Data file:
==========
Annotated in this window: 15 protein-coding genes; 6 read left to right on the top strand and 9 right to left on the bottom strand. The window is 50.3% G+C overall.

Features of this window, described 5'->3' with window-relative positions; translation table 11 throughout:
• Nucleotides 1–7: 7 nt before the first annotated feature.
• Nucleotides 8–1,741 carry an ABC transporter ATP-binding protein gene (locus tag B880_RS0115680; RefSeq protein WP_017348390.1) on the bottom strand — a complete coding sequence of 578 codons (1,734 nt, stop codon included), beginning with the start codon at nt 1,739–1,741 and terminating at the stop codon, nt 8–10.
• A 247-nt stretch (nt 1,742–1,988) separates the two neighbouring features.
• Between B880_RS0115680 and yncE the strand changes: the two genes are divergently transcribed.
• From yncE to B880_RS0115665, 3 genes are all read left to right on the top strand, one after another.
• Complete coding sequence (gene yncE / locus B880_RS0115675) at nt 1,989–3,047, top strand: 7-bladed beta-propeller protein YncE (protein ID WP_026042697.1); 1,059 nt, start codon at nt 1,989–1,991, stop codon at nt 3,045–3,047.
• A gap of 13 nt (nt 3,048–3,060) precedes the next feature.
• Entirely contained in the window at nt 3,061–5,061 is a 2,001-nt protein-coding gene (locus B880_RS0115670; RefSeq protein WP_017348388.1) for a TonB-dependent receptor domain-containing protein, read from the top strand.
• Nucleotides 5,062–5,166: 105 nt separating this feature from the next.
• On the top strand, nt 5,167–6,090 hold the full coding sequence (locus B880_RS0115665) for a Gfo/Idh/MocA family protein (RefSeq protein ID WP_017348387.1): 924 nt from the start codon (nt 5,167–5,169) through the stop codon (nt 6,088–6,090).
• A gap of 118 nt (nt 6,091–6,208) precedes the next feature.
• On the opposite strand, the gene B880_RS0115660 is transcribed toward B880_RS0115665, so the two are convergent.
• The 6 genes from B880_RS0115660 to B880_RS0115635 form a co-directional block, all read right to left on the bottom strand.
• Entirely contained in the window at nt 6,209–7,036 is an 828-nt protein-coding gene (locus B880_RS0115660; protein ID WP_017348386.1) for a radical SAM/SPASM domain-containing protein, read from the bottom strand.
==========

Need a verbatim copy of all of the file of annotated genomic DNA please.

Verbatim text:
Annotated in this window: 15 protein-coding genes; 6 read left to right on the top strand and 9 right to left on the bottom strand. The window is 50.3% G+C overall.

Features of this window, described 5'->3' with window-relative positions; translation table 11 throughout:
• Nucleotides 1–7: 7 nt before the first annotated feature.
• Nucleotides 8–1,741 carry an ABC transporter ATP-binding protein gene (locus tag B880_RS0115680; RefSeq protein WP_017348390.1) on the bottom strand — a complete coding sequence of 578 codons (1,734 nt, stop codon included), beginning with the start codon at nt 1,739–1,741 and terminating at the stop codon, nt 8–10.
• A 247-nt stretch (nt 1,742–1,988) separates the two neighbouring features.
• Between B880_RS0115680 and yncE the strand changes: the two genes are divergently transcribed.
• From yncE to B880_RS0115665, 3 genes are all read left to right on the top strand, one after another.
• Complete coding sequence (gene yncE / locus B880_RS0115675) at nt 1,989–3,047, top strand: 7-bladed beta-propeller protein YncE (protein ID WP_026042697.1); 1,059 nt, start codon at nt 1,989–1,991, stop codon at nt 3,045–3,047.
• A gap of 13 nt (nt 3,048–3,060) precedes the next feature.
• Entirely contained in the window at nt 3,061–5,061 is a 2,001-nt protein-coding gene (locus B880_RS0115670; RefSeq protein WP_017348388.1) for a TonB-dependent receptor domain-containing protein, read from the top strand.
• Nucleotides 5,062–5,166: 105 nt separating this feature from the next.
• On the top strand, nt 5,167–6,090 hold the full coding sequence (locus B880_RS0115665) for a Gfo/Idh/MocA family protein (RefSeq protein ID WP_017348387.1): 924 nt from the start codon (nt 5,167–5,169) through the stop codon (nt 6,088–6,090).
• A gap of 118 nt (nt 6,091–6,208) precedes the next feature.
• On the opposite strand, the gene B880_RS0115660 is transcribed toward B880_RS0115665, so the two are convergent.
• The 6 genes from B880_RS0115660 to B880_RS0115635 form a co-directional block, all read right to left on the bottom strand.
• Entirely contained in the window at nt 6,209–7,036 is an 828-nt protein-coding gene (locus B880_RS0115660; protein ID WP_017348386.1) for a radical SAM/SPASM domain-containing protein, read from the bottom strand.